Wanted American Flees To Canada

Wanted American Flees To Canada
Posted by FoM on September 26, 1999 at 20:59:56 PT
By Barry Brown, Special to
Source: ABC NEWS
T O R O N T O, Sept. 26 — Renee Boje helped grow marijuana in California but says it was legal. Now she’s on the lam, pursued by U.S. prosecutors.   The artist, a painter, has fled to Canada, where she’s seeking refugee status — and trying to put the U.S. legal system on trial. (See story, below.)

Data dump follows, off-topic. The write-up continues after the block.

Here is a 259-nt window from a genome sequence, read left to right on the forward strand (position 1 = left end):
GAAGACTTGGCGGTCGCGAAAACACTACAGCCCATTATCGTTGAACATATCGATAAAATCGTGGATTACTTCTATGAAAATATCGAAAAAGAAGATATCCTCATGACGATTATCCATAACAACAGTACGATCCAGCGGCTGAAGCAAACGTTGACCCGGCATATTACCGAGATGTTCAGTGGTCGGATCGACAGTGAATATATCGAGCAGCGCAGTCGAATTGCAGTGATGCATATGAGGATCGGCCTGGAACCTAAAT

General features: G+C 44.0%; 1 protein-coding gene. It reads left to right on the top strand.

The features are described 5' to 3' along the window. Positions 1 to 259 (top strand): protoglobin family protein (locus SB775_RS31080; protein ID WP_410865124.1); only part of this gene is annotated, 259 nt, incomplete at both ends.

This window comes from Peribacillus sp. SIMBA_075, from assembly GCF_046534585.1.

Boje got entangled with the law while staying at the mansion of Todd McCormick, a California millionaire, marijuana activist and bone-marrow cancer patient who had some 4,000 marijuana plants he said were being cultivated for medicinal purposes. Charges Dropped, Then Reinstated California officers arrested Boje along with McCormick and a host of his followers in 1997 after raiding McCormick’s home.   A few months later Boje, who claimed she was at McCormick’s home principally to discuss providing artwork for his planned book on the medical uses of marijuana, learned that charges against her had been dropped.   But then in May 1998, after organizing fund-raising for McCormick, Boje learned the charges against her were about to be reinstated.   Her U.S. lawyer, she said, told her: “If you were my daughter, I’d tell you to leave the country right now. There’s a 99 percent chance the DEA [Drug Enforcement Administration] will reinstate your charges, and I don’t think I can save you [from a long prison term].”   “A few days later, I gave all my things away and came to Canada,” she said.   McCormick stayed in the U.S. to face charges, and is currently out on bail paid by movie star Woody Harrelson. An Acknowledgement U.S. prosecutors say Boje has admitted moving some marijuana plants and watering others at the home of McCormick, who claims he was growing the marijuana for research into its medical uses.   Bose says she did not actively tend the plants and further claims McCormick never intended any commercial use for the marijuana beyond “dreams of opening a compassionate [marijuana] club” to distribute medical marijuana to those in need.   A source in the U.S. attorney’s office familiar with the case says documents were found at McCormick’s residence indicating plans to sell his marijuana at a profit, and that Boje is accused of operating as “one of McCormick’s employees in a large, commercial-grow operation.”   Now 29, Boje faces from 10 years to life in prison under U.S. conspiracy laws on charges of trafficking in marijuana.   She claims she is a victim of America’s marijuana wars. With two Canadian lawyers, she is fighting a U.S. extradition request while making the bid to gain refugee status. California vs. the Feds One of the lawyers, John Conroy of British Colombia, says her prosecution is a politically motivated fight between the U.S. federal government and California over the state’s Proposition 215, which legalizes marijuana for medical use.   “I will try to convince the court … that this is a political issue and she should not be extradited for a political offense,” Conroy said.   The political nature of her prosecution, he added, is evident in the way U.S. prosecutors are doing everything they can to keep the California law out of the case.   Medical marijuana is not legal under U.S. federal law, which considers the plant a schedule 1 substance, like heroin, with no medical benefits. Further, under U.S. law, the principle of supremacy says when there is a conflict between federal and state law, federal law wins.   But Conroy is also arguing against Boje’s extradition because of the vast difference in penalties for her alleged crime. A similar, first-time offense in Canada, Conroy said, would likely result in nothing more than a fine and probation. He wants to call some U.S. judges to the testify on their unwillingness to hand down mandatory sentences for drug offenses. A Tall Order When she was seized earlier this year in Canada, Boje had moved into a house that had a medical marijuana garden growing in it for the Vancouver Compassion Club.   “On Feb. 15, ’99, the house was raided by the RCMP (Canadian federal police),” she says. “At that time, they found out about my reinstated charges in the U.S. and I was immediately arrested and turned over to immigration in Vancouver where I demanded to apply for refugee status right away.”   Adding to the complications in her case are Canada’s recent legalization of marijuana for controlled medical use and a newer Canadian law making it harder to gain refugee status for people whose alleged crimes could entail a 10-year prison term.   Boje’s immigration lawyer, Alex Stojicevich, admits that convincing a Canadian refugee panel of the validity of her claim is a “tall order.”   If she loses the first round — a decision could come this fall — she plans an appeal. ‘They Molested Me in Prison’ John Conroy, Boje’s attorney, plans to put the entire U.S. justice system on trial in Canada by citing Amnesty International and U.N. reports on the abuse of women in U.S. prisons.   During Boje’s three days in federal prison after she was arrested, she says, “I wasn’t given any food. I was strip-searched 15 times. Two of those times were in the presence of male prison guards who made lewd and threatening remarks toward me through my entire stay there.”   There are now 1.8 million prisoners in the United States, Conroy says, “and 70 percent of them are there because of the war on drugs.”   Conroy will also question whether the United States’ marijuana penalties violate international law by severely punishing people for a behavior that causes no harm to others or society as a whole. And if so, whether that makes Boje a victim of prosecution because of her political belief in the use of medical marijuana and her association with others of similar mind.  S U M M A R YRenee Boje fled to Canada after being arrested on marijuana charges. Now, she says her prosecution is political and is asking for refugee status. Boje's Web Site ©1999 ABC News Internet Ventures.   A Benefit Concert to Fight for Freedom - 9/18/99